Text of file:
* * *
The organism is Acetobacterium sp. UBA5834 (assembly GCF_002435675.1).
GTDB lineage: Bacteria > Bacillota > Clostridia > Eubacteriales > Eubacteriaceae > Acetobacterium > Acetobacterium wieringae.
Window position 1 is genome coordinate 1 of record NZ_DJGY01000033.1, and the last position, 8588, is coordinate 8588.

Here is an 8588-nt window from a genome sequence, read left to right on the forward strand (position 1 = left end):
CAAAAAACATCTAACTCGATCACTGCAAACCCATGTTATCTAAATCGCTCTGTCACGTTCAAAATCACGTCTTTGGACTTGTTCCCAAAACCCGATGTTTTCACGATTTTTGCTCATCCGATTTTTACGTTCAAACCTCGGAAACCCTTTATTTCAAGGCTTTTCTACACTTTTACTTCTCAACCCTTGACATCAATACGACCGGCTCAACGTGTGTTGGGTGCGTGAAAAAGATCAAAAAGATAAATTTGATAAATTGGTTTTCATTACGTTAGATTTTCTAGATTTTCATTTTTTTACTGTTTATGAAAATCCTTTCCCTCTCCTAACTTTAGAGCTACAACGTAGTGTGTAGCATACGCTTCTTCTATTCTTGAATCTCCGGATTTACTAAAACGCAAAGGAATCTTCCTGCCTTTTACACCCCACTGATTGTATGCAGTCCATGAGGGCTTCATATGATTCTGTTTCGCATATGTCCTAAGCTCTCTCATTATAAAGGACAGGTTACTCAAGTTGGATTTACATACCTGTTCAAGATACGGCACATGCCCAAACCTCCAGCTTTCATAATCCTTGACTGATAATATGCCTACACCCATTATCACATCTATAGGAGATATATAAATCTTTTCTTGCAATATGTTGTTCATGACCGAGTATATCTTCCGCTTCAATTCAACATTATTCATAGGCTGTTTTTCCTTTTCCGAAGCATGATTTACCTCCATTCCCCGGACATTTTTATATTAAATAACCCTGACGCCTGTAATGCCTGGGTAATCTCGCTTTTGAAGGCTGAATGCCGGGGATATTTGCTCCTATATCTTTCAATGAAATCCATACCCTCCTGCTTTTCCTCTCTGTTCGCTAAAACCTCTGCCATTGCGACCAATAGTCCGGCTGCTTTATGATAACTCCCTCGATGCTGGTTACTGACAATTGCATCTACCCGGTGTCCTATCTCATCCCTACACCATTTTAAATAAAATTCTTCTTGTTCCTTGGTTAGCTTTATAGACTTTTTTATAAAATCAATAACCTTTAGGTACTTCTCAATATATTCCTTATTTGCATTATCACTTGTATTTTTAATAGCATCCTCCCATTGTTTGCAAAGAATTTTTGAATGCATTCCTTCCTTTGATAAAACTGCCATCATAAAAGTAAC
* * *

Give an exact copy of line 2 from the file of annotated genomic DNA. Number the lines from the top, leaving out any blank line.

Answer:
GTDB lineage: Bacteria > Bacillota > Clostridia > Eubacteriales > Eubacteriaceae > Acetobacterium > Acetobacterium wieringae.